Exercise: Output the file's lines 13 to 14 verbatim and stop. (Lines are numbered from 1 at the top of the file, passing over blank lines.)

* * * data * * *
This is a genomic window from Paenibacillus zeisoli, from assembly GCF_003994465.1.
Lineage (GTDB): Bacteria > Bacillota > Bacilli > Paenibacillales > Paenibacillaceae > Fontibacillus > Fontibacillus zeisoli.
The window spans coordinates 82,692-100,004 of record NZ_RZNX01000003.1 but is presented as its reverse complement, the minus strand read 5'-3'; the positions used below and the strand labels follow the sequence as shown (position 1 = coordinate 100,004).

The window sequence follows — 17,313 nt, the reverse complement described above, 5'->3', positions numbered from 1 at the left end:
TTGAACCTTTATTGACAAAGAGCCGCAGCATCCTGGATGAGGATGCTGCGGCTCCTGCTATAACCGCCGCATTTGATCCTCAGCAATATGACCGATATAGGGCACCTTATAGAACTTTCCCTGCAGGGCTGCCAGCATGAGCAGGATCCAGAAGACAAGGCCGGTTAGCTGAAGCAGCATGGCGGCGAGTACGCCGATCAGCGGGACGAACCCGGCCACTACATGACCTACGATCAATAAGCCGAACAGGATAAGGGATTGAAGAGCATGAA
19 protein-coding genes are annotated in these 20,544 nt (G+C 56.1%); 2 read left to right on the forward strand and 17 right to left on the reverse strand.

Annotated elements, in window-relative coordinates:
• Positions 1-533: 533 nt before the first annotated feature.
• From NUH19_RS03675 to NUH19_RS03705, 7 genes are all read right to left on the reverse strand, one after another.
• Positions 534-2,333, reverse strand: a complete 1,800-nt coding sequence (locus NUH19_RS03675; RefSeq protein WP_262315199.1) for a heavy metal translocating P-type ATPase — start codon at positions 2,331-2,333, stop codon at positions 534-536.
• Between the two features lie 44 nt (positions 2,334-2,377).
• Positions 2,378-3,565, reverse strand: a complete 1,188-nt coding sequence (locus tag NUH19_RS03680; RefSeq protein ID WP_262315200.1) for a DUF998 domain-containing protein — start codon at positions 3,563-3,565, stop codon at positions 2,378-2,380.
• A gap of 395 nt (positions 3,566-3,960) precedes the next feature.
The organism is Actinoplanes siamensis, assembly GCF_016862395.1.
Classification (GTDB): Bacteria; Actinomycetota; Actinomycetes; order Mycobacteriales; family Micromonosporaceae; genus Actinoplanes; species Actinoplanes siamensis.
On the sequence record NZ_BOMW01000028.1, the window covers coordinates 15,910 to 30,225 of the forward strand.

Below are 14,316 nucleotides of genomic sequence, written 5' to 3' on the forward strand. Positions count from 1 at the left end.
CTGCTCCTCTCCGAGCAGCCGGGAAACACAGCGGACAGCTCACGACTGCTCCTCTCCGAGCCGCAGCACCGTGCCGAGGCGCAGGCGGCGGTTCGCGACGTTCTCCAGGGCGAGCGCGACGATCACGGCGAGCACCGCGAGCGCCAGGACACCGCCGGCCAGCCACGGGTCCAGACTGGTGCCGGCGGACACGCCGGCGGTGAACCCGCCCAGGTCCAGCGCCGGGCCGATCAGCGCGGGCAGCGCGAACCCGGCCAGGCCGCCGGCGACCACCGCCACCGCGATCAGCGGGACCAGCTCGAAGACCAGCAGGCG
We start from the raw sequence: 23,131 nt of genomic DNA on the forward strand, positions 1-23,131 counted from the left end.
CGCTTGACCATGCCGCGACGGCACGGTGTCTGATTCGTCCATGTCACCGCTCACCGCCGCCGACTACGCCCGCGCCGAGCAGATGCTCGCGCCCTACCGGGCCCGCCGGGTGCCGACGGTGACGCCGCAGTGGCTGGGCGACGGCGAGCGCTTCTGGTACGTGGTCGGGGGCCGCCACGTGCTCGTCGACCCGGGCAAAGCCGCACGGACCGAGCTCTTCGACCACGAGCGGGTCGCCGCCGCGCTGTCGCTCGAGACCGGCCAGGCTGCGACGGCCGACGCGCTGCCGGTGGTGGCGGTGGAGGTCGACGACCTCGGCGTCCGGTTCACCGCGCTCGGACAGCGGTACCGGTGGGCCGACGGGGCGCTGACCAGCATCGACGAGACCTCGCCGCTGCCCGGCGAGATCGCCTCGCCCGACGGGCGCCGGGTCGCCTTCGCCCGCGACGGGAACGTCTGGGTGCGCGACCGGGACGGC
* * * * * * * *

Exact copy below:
• A gap of 395 nt (positions 3,566-3,960) precedes the next feature.
The organism is Actinoplanes siamensis, assembly GCF_016862395.1.